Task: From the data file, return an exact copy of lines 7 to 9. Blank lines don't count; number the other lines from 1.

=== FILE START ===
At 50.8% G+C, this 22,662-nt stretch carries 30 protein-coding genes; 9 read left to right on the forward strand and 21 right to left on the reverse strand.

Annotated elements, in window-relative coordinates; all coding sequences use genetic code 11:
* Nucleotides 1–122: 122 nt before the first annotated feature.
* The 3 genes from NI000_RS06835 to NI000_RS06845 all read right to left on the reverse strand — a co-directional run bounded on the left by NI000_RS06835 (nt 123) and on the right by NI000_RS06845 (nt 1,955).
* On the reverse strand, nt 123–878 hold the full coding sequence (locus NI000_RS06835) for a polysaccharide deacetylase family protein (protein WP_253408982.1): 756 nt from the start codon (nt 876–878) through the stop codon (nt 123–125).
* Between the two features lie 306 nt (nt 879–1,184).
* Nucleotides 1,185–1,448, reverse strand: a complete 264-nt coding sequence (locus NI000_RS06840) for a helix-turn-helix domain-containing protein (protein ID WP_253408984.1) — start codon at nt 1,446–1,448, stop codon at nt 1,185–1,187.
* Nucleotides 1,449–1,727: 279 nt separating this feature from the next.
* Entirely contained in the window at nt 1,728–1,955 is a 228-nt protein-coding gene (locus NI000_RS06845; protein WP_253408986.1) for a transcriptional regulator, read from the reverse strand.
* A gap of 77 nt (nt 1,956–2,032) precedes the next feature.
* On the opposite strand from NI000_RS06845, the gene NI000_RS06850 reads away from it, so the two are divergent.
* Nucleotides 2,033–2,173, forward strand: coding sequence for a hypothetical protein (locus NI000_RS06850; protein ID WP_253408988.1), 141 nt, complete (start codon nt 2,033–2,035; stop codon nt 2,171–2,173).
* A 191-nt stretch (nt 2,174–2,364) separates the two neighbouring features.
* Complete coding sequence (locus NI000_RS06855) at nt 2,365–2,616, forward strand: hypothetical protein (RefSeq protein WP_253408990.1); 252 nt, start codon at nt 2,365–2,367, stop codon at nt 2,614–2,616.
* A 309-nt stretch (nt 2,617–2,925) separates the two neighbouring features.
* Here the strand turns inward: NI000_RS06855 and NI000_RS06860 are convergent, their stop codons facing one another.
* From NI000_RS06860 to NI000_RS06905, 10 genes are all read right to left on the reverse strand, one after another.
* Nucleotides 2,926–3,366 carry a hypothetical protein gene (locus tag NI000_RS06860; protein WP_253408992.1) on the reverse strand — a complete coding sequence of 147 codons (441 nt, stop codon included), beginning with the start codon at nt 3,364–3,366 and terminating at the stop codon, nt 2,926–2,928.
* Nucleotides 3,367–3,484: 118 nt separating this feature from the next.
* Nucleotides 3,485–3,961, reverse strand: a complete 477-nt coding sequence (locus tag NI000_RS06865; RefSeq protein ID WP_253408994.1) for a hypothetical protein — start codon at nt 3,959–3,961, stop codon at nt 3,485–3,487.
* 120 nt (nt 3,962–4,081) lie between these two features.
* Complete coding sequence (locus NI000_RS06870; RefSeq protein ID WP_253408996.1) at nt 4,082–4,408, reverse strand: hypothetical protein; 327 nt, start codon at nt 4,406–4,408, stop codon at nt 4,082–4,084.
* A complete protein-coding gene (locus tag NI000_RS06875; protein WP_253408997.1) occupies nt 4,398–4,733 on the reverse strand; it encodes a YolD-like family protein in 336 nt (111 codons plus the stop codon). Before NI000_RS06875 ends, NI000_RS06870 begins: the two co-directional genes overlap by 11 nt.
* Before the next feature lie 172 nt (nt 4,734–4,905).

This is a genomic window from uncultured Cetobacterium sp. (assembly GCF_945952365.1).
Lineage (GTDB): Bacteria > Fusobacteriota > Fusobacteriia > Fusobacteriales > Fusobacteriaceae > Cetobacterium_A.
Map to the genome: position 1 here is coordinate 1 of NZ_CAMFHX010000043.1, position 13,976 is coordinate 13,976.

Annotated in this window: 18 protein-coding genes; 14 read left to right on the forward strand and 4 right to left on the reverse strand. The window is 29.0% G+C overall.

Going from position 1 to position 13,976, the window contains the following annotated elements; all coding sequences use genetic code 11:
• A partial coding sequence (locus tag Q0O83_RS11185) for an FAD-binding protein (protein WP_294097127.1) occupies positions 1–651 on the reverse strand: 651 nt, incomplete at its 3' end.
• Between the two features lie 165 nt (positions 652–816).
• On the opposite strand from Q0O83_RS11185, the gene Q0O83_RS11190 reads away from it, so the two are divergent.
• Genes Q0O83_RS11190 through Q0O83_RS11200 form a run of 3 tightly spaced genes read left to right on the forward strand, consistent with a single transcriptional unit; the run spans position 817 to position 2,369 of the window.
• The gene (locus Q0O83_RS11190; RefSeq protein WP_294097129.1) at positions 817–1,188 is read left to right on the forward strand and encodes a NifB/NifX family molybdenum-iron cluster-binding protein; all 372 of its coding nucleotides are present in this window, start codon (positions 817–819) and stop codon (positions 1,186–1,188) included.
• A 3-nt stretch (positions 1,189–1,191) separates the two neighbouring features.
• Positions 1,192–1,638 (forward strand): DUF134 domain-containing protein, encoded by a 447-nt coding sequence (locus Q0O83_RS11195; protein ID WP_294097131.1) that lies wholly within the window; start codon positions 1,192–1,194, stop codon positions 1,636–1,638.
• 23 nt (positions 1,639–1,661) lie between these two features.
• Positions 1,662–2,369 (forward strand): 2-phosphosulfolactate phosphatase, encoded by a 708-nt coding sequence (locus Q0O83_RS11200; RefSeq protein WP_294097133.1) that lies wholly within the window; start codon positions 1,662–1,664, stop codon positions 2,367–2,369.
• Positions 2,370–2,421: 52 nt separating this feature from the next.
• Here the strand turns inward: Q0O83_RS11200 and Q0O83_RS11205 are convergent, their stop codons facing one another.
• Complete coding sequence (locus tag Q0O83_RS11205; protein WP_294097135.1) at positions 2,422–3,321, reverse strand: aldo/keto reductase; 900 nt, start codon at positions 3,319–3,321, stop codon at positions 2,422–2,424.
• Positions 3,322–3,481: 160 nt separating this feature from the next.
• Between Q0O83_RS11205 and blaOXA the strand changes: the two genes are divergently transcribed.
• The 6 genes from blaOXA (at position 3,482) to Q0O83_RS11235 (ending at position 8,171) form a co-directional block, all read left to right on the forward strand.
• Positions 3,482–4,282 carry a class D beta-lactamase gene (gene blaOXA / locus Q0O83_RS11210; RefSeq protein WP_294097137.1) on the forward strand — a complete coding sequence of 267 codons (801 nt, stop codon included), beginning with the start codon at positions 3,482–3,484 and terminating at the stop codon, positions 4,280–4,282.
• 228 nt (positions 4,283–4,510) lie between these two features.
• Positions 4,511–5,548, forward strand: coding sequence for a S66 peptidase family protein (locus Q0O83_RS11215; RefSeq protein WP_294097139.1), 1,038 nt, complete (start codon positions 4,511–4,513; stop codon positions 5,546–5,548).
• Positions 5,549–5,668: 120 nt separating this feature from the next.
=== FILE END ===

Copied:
* Nucleotides 1,185–1,448, reverse strand: a complete 264-nt coding sequence (locus NI000_RS06840) for a helix-turn-helix domain-containing protein (protein ID WP_253408984.1) — start codon at nt 1,446–1,448, stop codon at nt 1,185–1,187.
* Nucleotides 1,449–1,727: 279 nt separating this feature from the next.
* Entirely contained in the window at nt 1,728–1,955 is a 228-nt protein-coding gene (locus NI000_RS06845; protein WP_253408986.1) for a transcriptional regulator, read from the reverse strand.